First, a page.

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POLL RESULTS: Book Signings

Here are the results of the latest SF Signal poll.

Have you ever attended a book signing?


(83 total votes)

Wow. Poll attendance was down this week. Note to self: book signings (or possible poorly-worded polls) are not popular with fans.

Although those that did vote weren’t shy about commenting…

“I’ve attended a couple of booksignings, mainly here in the Twin Cities. My friend Elizabeth Bear, when she came through, and local author Lois M Bujold when she was promoting The Hallowed Hunt.” – Paul Weimer

“Terry Brooks. I was in Colorado on Spring Break years ago. I had bought his book to read while on vacation and the cashier said, oh he is here tonight. So we came back and when I meet him, I laughed and said, Hey I am your BIGGEST FAN. Misery (the movie) had just come out. He smiled and signed my book (then spelled my name work after his assistant told him how to spell it). I think it was getting back at me for the bad joke…” – Bryans

“Dan Simmons” – Richard Novak

“Adam West, signing a book about his Batman days (I forgot the title). Say what you want about him, but he was a nice guy and stayed long after he was scheduled so he could sign everyone’s book. I especially appreciated this because I was near the back of the line.” – Matthew Sanborn Smith

“Tom Clancy. Several times. He appeared at a bookstore near where I worked in NYC. Otherwise, only at SF conventions, for Asimov, Bester, Clement and several others. For some reason SF authors don’t seem to get the same “touring rights” as non-SF authors.” – Fred Kiesch

“Yes, but I didn’t know the author was going to be there. I was just going to the book store and Robert Jordan, of the “Wheel of Time” series, was signing at the downtown Houston Bookstop on Shepard. He seemed a little agitated that there wasn’t a line out the door for him. I’d say there were maybe 40 people in line for him when I got there. Thats a big bookstore so 40 people didn’t look like a lot to him I guess? ;-)” – Trent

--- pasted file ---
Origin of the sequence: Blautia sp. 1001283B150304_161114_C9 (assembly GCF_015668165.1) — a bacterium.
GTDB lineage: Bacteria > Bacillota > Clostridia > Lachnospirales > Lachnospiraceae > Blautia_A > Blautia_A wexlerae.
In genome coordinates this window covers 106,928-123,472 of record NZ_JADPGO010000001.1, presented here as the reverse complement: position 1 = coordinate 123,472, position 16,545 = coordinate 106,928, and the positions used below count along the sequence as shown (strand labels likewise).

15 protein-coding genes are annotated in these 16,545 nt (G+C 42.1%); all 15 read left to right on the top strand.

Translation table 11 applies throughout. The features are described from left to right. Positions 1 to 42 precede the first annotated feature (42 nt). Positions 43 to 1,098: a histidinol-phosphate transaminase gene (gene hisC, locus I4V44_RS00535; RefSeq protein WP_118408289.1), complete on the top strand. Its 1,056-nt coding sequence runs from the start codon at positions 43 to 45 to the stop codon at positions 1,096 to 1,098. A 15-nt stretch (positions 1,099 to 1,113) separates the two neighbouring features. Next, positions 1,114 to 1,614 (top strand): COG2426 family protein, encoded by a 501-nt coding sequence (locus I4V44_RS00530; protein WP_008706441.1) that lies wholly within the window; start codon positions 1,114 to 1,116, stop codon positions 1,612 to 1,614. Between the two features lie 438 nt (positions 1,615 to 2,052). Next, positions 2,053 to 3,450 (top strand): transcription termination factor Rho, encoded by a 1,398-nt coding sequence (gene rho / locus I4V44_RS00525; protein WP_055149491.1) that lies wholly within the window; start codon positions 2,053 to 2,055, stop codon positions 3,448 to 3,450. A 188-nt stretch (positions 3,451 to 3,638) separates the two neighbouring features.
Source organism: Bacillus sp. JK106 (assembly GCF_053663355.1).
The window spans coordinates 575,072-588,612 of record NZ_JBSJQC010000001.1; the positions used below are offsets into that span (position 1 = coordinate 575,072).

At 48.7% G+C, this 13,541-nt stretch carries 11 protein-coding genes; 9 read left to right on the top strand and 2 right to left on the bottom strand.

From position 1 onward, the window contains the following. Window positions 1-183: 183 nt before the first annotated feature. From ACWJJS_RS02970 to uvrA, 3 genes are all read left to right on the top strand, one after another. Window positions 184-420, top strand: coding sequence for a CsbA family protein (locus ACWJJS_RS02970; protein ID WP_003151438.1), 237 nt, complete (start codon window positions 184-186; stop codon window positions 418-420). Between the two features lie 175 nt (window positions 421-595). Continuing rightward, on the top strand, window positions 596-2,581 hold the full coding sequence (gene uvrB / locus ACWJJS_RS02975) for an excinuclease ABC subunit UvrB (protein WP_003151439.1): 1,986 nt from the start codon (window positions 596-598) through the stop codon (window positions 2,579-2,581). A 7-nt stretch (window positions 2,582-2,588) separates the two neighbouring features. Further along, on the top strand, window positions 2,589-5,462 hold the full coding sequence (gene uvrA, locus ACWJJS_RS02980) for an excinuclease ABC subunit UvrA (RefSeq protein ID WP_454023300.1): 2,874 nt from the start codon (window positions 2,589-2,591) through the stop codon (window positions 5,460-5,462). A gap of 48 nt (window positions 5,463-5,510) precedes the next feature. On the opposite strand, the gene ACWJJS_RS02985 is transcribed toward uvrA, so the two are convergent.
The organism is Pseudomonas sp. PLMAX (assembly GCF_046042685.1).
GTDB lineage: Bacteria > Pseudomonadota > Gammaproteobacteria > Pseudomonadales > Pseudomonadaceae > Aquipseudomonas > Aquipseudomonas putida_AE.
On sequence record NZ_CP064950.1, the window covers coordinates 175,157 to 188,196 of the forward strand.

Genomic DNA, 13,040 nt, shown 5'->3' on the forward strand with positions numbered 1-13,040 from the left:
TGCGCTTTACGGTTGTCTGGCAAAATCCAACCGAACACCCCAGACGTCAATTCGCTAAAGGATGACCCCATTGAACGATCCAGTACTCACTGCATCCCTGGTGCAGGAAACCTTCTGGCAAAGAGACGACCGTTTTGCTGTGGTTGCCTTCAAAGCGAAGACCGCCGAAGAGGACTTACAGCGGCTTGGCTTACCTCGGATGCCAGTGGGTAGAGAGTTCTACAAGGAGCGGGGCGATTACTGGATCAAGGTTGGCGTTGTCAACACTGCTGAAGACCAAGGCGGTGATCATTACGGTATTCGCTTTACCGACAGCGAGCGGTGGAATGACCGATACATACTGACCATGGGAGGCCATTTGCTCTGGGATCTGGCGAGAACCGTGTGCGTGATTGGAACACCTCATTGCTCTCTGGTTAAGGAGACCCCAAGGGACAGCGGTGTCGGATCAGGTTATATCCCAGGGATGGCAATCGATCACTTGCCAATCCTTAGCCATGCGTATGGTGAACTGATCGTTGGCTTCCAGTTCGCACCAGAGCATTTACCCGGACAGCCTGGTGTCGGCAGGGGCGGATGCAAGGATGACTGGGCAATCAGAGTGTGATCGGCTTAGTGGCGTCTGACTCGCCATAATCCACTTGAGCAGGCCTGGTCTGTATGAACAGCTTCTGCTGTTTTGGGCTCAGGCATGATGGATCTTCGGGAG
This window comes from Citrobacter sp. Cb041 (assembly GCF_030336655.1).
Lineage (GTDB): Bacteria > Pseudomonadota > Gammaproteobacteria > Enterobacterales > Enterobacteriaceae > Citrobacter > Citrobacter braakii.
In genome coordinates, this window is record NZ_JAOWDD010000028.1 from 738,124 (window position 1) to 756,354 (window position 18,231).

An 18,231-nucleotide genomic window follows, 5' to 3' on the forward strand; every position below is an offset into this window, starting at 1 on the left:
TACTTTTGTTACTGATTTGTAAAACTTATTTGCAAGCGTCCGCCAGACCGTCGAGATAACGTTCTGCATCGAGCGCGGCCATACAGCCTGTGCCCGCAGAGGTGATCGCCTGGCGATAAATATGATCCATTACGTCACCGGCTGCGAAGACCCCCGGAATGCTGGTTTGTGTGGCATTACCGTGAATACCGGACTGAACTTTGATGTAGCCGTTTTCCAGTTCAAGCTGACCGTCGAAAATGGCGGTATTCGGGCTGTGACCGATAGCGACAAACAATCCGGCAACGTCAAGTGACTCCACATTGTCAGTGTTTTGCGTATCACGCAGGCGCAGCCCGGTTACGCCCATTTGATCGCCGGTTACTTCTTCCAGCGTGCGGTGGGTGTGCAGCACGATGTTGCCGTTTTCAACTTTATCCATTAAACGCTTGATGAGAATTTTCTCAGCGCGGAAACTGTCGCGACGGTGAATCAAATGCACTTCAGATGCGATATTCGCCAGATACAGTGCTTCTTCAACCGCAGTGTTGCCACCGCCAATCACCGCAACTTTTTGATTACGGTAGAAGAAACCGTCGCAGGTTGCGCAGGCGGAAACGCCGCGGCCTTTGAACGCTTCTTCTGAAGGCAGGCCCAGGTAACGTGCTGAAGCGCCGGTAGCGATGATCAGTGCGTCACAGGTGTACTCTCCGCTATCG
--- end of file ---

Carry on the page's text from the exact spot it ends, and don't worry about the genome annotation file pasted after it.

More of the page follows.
“I attended a Douglas Adams book signing in the mid 1980s for So Long And Thanks For All the Fish…” – John Lanius

“At various signings: Neil Gaiman, Dave McKean, Stephen Donaldson, Kevin Anderson, Grant Morrison, & Carmine Infantino” – Tycho42

“Book signings at actual bookstores: Orson Scott Card, Rob Sawyer and Robert Charles Wilson (the two were at the same event), Neal Stephenson. At Cons: too numerous to remember off the top of my head.” – hugh57

“Sure, last one I went to was a Neil Gaiman signing at the Mall of America, the most awkward place in the world for a book signing. We had a bizarre conversation about resurrecting long-dead fountain pen makers to make us new and quality pens.” – Pete Tz.

“That was in 2004 when Tad Williams came to Cologne to promote the German edition of “The War of Flowers” and the Otherland radio play. But he also read from his books.” – Frank

“George Pelacanos, Gore Vidal, Alton Brown and Frederick Pohl.” – platyjoe

“China Mieville, most recently. I was lucky enough to catch him when he “toured” for Iron Council a few years ago.” – Eric

“Yesterday, I went to Faith Hunter and Kim Harrison’s double signing. Unfortunately, there aren’t many SF or fantasy writers that come to my little piece of the world. Neil Gaiman was in town a couple of years ago, and the stupid thing sold out before anyone local even heard about it. * pout *” – Misty

Be sure to vote in this week’s poll about your favorite Tom Cruise genre movie!

About John DeNardo (13013 Articles)
John DeNardo is the Managing Editor at SF Signal and a columnist at Kirkus Reviews. He also likes bagels. So there.

1 Comment on POLL RESULTS: Book Signings

  1. I’ve gone to about three book signings a year. Of course, it was me signing my books for customers, so maybe that does not count.
    At each book signing, I sold between two and five books. Since I get roughly a buck and a half for each hardback sold, 75 cents for a paperback, none of these booksignings actually paid for the gas money spent to go there. But economics is not why writers go to book signings. We want to honor our patrons.
    I once sat next to Gene Wolfe at a booksigning. Unlike me, he is a real author. A line stretching all the way across the room and out the door was queued up for him, some people with a score of books in hand. He was just as genial and polite to the last reader as to the first: it was real professionalism; he was a real gentleman. There was nothing selfish or standoffish about him at all. That is the model all writers should follow.

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